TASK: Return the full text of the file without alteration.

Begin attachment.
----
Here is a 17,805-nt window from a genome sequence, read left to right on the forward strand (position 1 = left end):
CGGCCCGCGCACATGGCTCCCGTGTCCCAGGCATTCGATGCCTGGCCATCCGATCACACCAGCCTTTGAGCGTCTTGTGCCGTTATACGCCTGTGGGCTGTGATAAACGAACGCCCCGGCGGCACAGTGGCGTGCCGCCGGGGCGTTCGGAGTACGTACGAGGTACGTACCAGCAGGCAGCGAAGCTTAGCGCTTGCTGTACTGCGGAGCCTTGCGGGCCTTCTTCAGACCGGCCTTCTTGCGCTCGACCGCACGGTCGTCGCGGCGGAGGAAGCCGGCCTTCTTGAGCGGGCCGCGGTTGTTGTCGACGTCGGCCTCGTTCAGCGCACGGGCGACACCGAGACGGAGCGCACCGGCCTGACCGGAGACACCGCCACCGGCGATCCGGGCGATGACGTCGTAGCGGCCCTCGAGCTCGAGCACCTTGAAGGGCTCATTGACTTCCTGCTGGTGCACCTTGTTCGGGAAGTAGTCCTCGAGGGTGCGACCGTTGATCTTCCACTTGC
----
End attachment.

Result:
Here is a 17,805-nt window from a genome sequence, read left to right on the forward strand (position 1 = left end):
CGGCCCGCGCACATGGCTCCCGTGTCCCAGGCATTCGATGCCTGGCCATCCGATCACACCAGCCTTTGAGCGTCTTGTGCCGTTATACGCCTGTGGGCTGTGATAAACGAACGCCCCGGCGGCACAGTGGCGTGCCGCCGGGGCGTTCGGAGTACGTACGAGGTACGTACCAGCAGGCAGCGAAGCTTAGCGCTTGCTGTACTGCGGAGCCTTGCGGGCCTTCTTCAGACCGGCCTTCTTGCGCTCGACCGCACGGTCGTCGCGGCGGAGGAAGCCGGCCTTCTTGAGCGGGCCGCGGTTGTTGTCGACGTCGGCCTCGTTCAGCGCACGGGCGACACCGAGACGGAGCGCACCGGCCTGACCGGAGACACCGCCACCGGCGATCCGGGCGATGACGTCGTAGCGGCCCTCGAGCTCGAGCACCTTGAAGGGCTCATTGACTTCCTGCTGGTGCACCTTGTTCGGGAAGTAGTCCTCGAGGGTGCGACCGTTGATCTTCCACTTGC